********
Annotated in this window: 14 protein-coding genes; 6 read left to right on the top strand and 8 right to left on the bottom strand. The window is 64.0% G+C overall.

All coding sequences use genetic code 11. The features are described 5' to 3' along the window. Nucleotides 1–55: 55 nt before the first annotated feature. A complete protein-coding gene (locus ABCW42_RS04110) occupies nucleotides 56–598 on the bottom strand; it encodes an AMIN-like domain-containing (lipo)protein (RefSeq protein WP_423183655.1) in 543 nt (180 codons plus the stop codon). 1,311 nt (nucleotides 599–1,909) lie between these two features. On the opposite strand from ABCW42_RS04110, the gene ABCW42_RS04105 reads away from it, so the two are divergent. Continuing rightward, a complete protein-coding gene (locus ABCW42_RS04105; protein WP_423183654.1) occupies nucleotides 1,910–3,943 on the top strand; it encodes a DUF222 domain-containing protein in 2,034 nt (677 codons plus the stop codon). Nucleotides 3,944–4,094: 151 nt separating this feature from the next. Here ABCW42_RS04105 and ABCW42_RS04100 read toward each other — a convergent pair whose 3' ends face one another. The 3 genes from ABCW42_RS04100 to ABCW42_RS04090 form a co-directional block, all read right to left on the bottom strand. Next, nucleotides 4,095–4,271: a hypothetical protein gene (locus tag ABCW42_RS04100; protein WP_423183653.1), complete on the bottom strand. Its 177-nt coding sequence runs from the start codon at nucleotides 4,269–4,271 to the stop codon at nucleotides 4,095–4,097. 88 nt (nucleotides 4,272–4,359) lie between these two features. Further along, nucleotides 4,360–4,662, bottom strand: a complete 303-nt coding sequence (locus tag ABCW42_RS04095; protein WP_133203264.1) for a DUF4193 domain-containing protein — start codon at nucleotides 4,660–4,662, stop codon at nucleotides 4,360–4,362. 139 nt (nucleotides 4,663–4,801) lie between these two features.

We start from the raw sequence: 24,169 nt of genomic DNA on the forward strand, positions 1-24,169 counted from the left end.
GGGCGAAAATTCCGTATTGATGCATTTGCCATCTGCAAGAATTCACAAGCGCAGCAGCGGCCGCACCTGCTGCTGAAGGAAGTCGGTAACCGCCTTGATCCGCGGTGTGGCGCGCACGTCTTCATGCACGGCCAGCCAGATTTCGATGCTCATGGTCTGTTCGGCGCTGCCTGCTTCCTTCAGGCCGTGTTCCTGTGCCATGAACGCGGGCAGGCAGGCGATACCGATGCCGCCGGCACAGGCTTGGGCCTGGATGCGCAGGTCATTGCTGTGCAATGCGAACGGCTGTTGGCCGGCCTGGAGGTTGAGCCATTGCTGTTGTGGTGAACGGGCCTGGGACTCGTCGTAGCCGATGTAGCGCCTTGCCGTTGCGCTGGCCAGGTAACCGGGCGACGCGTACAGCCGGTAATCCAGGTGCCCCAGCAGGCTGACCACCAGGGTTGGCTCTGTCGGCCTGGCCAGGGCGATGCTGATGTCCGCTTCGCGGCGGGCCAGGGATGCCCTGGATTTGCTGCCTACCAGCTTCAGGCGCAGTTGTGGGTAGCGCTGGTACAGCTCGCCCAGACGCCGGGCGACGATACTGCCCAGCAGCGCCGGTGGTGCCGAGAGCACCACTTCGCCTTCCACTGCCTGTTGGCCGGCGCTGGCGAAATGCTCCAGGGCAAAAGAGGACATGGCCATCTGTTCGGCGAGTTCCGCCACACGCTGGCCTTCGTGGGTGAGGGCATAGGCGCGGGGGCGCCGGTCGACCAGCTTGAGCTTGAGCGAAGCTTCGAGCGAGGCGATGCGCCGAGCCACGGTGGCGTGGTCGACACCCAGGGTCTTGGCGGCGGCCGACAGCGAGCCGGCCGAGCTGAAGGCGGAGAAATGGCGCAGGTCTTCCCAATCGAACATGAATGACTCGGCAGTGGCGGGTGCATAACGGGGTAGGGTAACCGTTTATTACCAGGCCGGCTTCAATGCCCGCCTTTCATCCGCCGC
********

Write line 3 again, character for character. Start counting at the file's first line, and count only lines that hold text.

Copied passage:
We start from the raw sequence: 24,169 nt of genomic DNA on the forward strand, positions 1-24,169 counted from the left end.